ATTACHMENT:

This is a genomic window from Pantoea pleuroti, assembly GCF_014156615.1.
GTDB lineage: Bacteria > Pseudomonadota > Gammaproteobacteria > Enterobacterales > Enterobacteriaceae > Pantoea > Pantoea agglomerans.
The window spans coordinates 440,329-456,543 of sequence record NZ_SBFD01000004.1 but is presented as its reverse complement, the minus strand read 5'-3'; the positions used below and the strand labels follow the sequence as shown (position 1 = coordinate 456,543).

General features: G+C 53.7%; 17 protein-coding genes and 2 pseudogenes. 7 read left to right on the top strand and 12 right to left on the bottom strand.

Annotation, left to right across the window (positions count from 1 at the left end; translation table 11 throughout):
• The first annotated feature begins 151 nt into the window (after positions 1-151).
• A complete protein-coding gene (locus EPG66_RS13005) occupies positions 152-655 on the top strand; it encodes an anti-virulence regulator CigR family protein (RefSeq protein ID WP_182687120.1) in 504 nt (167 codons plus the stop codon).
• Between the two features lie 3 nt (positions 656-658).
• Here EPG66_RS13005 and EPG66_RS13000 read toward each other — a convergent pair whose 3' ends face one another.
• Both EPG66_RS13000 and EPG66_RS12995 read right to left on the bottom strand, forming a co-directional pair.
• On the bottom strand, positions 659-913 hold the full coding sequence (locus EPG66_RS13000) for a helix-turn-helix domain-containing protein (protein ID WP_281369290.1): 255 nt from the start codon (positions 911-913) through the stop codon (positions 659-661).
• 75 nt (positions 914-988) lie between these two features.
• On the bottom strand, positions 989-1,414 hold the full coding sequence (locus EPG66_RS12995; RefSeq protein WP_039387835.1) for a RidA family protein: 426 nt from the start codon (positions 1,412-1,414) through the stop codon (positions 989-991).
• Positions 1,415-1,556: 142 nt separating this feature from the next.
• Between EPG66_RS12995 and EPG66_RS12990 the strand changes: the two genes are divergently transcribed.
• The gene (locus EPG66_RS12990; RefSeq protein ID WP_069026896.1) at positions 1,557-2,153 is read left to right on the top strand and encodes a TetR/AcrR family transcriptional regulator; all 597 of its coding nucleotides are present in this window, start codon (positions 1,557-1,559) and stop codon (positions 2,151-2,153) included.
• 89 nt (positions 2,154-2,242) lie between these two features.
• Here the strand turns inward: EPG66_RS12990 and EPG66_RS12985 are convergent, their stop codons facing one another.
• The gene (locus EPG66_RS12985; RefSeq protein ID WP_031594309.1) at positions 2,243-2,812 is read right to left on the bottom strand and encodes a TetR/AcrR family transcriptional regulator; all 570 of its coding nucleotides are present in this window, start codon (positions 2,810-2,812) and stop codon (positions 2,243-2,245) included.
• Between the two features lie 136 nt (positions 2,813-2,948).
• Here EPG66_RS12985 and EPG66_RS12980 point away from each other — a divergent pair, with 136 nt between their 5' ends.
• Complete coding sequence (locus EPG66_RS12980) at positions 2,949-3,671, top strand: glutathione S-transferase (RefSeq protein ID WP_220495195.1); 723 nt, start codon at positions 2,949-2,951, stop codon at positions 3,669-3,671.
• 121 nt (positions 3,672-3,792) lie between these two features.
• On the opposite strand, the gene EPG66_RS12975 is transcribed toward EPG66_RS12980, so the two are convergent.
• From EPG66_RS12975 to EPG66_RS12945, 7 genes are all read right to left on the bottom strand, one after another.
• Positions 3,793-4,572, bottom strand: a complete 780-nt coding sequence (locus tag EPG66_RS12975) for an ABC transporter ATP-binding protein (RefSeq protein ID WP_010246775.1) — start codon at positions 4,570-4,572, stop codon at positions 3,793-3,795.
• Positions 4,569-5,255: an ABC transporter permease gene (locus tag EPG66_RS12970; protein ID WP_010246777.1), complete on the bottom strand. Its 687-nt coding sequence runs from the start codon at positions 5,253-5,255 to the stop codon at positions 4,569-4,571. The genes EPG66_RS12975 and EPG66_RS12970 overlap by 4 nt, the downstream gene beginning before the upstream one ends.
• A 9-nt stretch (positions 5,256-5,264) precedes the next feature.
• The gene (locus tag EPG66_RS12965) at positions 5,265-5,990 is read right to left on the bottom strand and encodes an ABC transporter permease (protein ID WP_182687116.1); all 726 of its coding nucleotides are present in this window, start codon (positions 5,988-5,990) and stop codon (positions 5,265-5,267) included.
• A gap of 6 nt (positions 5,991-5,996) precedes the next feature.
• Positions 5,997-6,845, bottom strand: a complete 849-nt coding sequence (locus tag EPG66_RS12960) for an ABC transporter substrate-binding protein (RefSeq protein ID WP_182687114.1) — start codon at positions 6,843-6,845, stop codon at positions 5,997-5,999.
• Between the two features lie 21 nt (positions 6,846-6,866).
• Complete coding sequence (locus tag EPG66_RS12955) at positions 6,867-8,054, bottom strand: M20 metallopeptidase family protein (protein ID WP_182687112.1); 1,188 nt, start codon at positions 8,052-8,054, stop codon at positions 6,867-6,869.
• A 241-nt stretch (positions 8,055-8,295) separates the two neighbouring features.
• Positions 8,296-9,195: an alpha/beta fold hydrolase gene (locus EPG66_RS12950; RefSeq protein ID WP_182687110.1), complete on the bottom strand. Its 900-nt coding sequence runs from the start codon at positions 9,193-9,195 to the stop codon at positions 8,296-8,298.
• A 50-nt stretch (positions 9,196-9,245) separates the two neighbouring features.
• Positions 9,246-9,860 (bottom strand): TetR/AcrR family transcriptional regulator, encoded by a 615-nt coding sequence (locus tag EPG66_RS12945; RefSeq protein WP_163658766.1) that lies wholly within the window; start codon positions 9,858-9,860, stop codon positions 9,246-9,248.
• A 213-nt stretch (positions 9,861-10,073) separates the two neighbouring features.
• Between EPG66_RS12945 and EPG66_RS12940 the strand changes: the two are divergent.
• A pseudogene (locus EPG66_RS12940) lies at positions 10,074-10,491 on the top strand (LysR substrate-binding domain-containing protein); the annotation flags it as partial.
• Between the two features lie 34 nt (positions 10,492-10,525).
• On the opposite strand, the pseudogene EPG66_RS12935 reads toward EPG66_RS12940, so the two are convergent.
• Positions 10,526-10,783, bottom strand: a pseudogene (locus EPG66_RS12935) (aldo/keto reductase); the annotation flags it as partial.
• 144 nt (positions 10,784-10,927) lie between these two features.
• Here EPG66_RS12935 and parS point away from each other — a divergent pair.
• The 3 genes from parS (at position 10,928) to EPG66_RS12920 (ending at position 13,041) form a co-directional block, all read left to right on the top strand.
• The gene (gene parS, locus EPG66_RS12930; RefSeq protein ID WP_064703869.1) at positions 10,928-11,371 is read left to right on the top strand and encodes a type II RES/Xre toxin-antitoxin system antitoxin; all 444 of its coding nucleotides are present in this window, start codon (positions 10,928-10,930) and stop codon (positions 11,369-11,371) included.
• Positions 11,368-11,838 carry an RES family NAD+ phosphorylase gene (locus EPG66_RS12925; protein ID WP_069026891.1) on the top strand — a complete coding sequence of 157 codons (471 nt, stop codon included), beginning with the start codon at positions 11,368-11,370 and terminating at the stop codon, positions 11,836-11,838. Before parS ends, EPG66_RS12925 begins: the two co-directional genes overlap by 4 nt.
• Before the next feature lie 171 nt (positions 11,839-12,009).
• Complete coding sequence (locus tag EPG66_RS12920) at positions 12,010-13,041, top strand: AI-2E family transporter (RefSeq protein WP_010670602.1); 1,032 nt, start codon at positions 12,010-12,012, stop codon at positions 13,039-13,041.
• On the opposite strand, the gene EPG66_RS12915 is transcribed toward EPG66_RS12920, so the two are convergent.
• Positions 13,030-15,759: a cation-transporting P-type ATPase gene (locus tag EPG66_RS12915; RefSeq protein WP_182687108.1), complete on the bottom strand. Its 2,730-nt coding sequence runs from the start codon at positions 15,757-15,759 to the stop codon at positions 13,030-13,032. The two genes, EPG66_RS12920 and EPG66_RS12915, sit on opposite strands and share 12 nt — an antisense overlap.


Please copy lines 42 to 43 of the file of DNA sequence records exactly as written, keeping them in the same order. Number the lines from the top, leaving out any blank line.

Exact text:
• On the opposite strand, the pseudogene EPG66_RS12935 reads toward EPG66_RS12940, so the two are convergent.
• Positions 10,526-10,783, bottom strand: a pseudogene (locus EPG66_RS12935) (aldo/keto reductase); the annotation flags it as partial.